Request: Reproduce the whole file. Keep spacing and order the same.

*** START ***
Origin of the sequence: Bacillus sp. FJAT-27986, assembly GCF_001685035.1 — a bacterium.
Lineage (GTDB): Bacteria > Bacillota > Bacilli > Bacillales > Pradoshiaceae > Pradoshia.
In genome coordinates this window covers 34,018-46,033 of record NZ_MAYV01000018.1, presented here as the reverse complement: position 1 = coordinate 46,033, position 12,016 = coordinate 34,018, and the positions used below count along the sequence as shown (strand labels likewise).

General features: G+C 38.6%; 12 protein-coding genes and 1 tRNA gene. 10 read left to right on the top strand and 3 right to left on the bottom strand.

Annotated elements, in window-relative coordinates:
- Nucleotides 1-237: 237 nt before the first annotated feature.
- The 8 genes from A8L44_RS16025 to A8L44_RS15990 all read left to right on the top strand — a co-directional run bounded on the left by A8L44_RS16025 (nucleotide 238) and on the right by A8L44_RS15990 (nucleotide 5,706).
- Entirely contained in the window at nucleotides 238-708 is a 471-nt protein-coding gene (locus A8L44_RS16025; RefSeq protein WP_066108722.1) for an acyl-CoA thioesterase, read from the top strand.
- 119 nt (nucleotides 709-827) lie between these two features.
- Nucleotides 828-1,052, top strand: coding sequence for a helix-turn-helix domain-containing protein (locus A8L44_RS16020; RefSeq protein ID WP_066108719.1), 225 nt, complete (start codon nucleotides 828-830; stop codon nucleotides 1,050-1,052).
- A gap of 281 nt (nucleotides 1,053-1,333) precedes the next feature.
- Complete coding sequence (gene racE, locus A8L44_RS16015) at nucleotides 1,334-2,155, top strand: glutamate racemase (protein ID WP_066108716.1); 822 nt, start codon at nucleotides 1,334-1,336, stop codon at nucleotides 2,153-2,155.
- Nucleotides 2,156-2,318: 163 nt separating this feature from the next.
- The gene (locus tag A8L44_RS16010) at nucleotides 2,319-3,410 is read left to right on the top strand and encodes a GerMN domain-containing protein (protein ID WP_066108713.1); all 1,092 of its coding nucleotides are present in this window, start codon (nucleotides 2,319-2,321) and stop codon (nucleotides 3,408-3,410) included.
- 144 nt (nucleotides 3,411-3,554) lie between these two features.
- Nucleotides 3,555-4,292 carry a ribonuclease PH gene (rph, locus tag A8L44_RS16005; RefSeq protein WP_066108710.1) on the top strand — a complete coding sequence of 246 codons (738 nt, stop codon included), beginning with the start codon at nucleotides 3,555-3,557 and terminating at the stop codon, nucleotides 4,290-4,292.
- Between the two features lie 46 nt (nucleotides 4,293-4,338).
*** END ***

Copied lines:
Origin of the sequence: Bacillus sp. FJAT-27986, assembly GCF_001685035.1 — a bacterium.
Lineage (GTDB): Bacteria > Bacillota > Bacilli > Bacillales > Pradoshiaceae > Pradoshia.
In genome coordinates this window covers 34,018-46,033 of record NZ_MAYV01000018.1, presented here as the reverse complement: position 1 = coordinate 46,033, position 12,016 = coordinate 34,018, and the positions used below count along the sequence as shown (strand labels likewise).

General features: G+C 38.6%; 12 protein-coding genes and 1 tRNA gene. 10 read left to right on the top strand and 3 right to left on the bottom strand.

Annotated elements, in window-relative coordinates:
- Nucleotides 1-237: 237 nt before the first annotated feature.
- The 8 genes from A8L44_RS16025 to A8L44_RS15990 all read left to right on the top strand — a co-directional run bounded on the left by A8L44_RS16025 (nucleotide 238) and on the right by A8L44_RS15990 (nucleotide 5,706).
- Entirely contained in the window at nucleotides 238-708 is a 471-nt protein-coding gene (locus A8L44_RS16025; RefSeq protein WP_066108722.1) for an acyl-CoA thioesterase, read from the top strand.
- 119 nt (nucleotides 709-827) lie between these two features.
- Nucleotides 828-1,052, top strand: coding sequence for a helix-turn-helix domain-containing protein (locus A8L44_RS16020; RefSeq protein ID WP_066108719.1), 225 nt, complete (start codon nucleotides 828-830; stop codon nucleotides 1,050-1,052).
- A gap of 281 nt (nucleotides 1,053-1,333) precedes the next feature.
- Complete coding sequence (gene racE, locus A8L44_RS16015) at nucleotides 1,334-2,155, top strand: glutamate racemase (protein ID WP_066108716.1); 822 nt, start codon at nucleotides 1,334-1,336, stop codon at nucleotides 2,153-2,155.
- Nucleotides 2,156-2,318: 163 nt separating this feature from the next.
- The gene (locus tag A8L44_RS16010) at nucleotides 2,319-3,410 is read left to right on the top strand and encodes a GerMN domain-containing protein (protein ID WP_066108713.1); all 1,092 of its coding nucleotides are present in this window, start codon (nucleotides 2,319-2,321) and stop codon (nucleotides 3,408-3,410) included.
- 144 nt (nucleotides 3,411-3,554) lie between these two features.
- Nucleotides 3,555-4,292 carry a ribonuclease PH gene (rph, locus tag A8L44_RS16005; RefSeq protein WP_066108710.1) on the top strand — a complete coding sequence of 246 codons (738 nt, stop codon included), beginning with the start codon at nucleotides 3,555-3,557 and terminating at the stop codon, nucleotides 4,290-4,292.
- Between the two features lie 46 nt (nucleotides 4,293-4,338).